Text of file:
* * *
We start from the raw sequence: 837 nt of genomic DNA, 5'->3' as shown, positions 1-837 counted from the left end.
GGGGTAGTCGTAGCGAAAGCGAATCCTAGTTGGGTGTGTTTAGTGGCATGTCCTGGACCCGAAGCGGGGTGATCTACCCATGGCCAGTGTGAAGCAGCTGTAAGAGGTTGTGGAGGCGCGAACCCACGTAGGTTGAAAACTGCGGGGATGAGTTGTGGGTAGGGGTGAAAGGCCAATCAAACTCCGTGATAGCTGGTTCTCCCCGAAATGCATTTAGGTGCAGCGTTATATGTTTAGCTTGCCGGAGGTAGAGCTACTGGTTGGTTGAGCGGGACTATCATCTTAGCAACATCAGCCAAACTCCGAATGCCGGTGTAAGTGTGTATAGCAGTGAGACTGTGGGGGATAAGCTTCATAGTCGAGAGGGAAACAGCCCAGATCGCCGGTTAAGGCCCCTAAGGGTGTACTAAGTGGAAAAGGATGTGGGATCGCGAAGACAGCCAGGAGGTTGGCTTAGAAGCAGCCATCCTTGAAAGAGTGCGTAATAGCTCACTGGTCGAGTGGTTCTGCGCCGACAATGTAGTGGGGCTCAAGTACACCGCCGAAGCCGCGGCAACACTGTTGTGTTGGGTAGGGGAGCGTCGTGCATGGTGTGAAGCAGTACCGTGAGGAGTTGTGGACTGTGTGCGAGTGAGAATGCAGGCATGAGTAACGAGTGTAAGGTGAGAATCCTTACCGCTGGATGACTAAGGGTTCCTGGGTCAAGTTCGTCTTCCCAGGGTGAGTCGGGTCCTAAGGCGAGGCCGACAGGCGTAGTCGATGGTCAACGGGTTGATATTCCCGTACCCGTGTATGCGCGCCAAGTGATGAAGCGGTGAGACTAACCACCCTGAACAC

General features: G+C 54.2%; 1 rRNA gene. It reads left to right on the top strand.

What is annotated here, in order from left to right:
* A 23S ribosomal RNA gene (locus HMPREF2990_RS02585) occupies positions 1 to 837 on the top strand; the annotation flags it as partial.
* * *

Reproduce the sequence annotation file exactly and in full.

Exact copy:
We start from the raw sequence: 837 nt of genomic DNA, 5'->3' as shown, positions 1-837 counted from the left end.
GGGGTAGTCGTAGCGAAAGCGAATCCTAGTTGGGTGTGTTTAGTGGCATGTCCTGGACCCGAAGCGGGGTGATCTACCCATGGCCAGTGTGAAGCAGCTGTAAGAGGTTGTGGAGGCGCGAACCCACGTAGGTTGAAAACTGCGGGGATGAGTTGTGGGTAGGGGTGAAAGGCCAATCAAACTCCGTGATAGCTGGTTCTCCCCGAAATGCATTTAGGTGCAGCGTTATATGTTTAGCTTGCCGGAGGTAGAGCTACTGGTTGGTTGAGCGGGACTATCATCTTAGCAACATCAGCCAAACTCCGAATGCCGGTGTAAGTGTGTATAGCAGTGAGACTGTGGGGGATAAGCTTCATAGTCGAGAGGGAAACAGCCCAGATCGCCGGTTAAGGCCCCTAAGGGTGTACTAAGTGGAAAAGGATGTGGGATCGCGAAGACAGCCAGGAGGTTGGCTTAGAAGCAGCCATCCTTGAAAGAGTGCGTAATAGCTCACTGGTCGAGTGGTTCTGCGCCGACAATGTAGTGGGGCTCAAGTACACCGCCGAAGCCGCGGCAACACTGTTGTGTTGGGTAGGGGAGCGTCGTGCATGGTGTGAAGCAGTACCGTGAGGAGTTGTGGACTGTGTGCGAGTGAGAATGCAGGCATGAGTAACGAGTGTAAGGTGAGAATCCTTACCGCTGGATGACTAAGGGTTCCTGGGTCAAGTTCGTCTTCCCAGGGTGAGTCGGGTCCTAAGGCGAGGCCGACAGGCGTAGTCGATGGTCAACGGGTTGATATTCCCGTACCCGTGTATGCGCGCCAAGTGATGAAGCGGTGAGACTAACCACCCTGAACAC

General features: G+C 54.2%; 1 rRNA gene. It reads left to right on the top strand.

What is annotated here, in order from left to right:
* A 23S ribosomal RNA gene (locus HMPREF2990_RS02585) occupies positions 1 to 837 on the top strand; the annotation flags it as partial.